There was a provocative story in GigaOM today: In a world of facetime and kik, what happens to the personal phone number? Driving the piece was an announcement by AT&T that it plans to completely depart from the old-school telephone business that created the company and instead become an all-IP provider. If you don’t know what that means, it means a move from circuits and switches that have been around since the live operator to instead connecting people through an IP (Internet) address.
This is remarkable for several reasons, one being that IP addresses, like people, are portable. Even more portable than a mobile device. It is even device independent. Skype was ahead of the game, but thinking just a little further ahead, consider the implications for public social networks like Twitter and enterprise social networks like tibbr. Any platform that connects people for any reasons can pivot to become the ‘new telephone’.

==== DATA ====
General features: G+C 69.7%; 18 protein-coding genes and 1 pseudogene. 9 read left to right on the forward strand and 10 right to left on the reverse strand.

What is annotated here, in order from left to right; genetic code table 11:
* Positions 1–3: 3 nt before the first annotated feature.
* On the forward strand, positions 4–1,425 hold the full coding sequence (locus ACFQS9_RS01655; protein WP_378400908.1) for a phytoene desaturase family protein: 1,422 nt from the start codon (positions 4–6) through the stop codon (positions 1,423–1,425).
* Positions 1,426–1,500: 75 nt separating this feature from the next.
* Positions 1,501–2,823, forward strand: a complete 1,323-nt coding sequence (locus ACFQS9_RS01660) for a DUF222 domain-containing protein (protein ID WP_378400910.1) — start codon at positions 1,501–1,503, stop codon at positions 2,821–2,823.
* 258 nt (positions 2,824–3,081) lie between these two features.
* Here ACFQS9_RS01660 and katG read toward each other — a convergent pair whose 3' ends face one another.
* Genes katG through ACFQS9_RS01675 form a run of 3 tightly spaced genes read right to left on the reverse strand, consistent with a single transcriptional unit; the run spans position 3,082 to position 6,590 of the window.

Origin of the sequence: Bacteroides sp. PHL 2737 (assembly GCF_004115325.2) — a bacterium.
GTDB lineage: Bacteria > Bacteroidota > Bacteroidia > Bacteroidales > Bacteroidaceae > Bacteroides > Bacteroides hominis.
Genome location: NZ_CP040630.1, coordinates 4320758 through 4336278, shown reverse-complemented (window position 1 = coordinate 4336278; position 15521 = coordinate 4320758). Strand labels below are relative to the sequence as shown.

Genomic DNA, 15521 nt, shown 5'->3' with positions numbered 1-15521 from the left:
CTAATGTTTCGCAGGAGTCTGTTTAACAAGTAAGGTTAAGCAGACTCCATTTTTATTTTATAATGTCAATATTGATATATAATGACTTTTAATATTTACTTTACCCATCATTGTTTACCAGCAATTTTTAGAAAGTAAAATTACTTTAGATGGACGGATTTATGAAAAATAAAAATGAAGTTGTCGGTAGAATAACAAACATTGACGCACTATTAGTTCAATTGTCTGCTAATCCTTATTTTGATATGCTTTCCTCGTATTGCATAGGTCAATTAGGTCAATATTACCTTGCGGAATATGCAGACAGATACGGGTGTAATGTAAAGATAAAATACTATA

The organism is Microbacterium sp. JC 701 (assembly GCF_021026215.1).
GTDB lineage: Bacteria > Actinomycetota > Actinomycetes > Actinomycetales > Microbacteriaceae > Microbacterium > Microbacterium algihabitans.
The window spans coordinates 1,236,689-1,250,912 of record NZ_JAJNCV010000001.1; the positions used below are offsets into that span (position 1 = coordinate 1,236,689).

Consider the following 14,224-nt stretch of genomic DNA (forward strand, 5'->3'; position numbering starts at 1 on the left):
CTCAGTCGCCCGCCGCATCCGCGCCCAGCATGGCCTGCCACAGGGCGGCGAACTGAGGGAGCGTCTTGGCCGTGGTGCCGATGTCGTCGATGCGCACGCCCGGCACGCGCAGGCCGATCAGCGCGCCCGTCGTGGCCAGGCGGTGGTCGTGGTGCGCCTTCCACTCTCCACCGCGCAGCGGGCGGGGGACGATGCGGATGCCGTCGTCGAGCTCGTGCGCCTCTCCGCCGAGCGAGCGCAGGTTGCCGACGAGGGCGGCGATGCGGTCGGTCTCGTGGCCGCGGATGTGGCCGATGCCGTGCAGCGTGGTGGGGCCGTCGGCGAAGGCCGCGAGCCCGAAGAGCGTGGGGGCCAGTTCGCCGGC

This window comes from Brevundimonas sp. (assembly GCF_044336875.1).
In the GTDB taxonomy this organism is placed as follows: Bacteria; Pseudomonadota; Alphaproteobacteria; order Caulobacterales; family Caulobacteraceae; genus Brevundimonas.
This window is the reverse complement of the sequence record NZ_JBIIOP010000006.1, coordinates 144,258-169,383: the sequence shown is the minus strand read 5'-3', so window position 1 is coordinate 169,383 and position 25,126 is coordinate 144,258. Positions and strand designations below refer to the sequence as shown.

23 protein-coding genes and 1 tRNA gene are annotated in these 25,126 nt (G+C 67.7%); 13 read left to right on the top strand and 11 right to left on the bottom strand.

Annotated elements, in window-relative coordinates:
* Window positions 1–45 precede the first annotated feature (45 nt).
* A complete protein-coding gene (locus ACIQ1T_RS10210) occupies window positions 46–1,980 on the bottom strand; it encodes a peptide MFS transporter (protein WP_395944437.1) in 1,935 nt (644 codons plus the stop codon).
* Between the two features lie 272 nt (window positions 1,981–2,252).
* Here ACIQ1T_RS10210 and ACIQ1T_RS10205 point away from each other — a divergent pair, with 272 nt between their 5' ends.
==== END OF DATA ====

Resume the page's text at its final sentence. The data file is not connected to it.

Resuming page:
And by doing so, reliably connect people who want to be connected…not random people and not when the motive is one-sided. Is this the end of the nuisance call? Imagine Ohio voters in the recent election that couldn’t be reached except by friends. This has geopolitical implications.
AT&T is doing what others like Kodak simply couldn’t do. They couldn’t disrupt themselves no matter how many signs that the world was undergoing change. Will this save them? Hard to say. It might be a few years too late as the 1950 social network was AT&T, no doubt, but in 2012, people have moved on to many other ways. The way disrupt yourself is before someone else forces you to.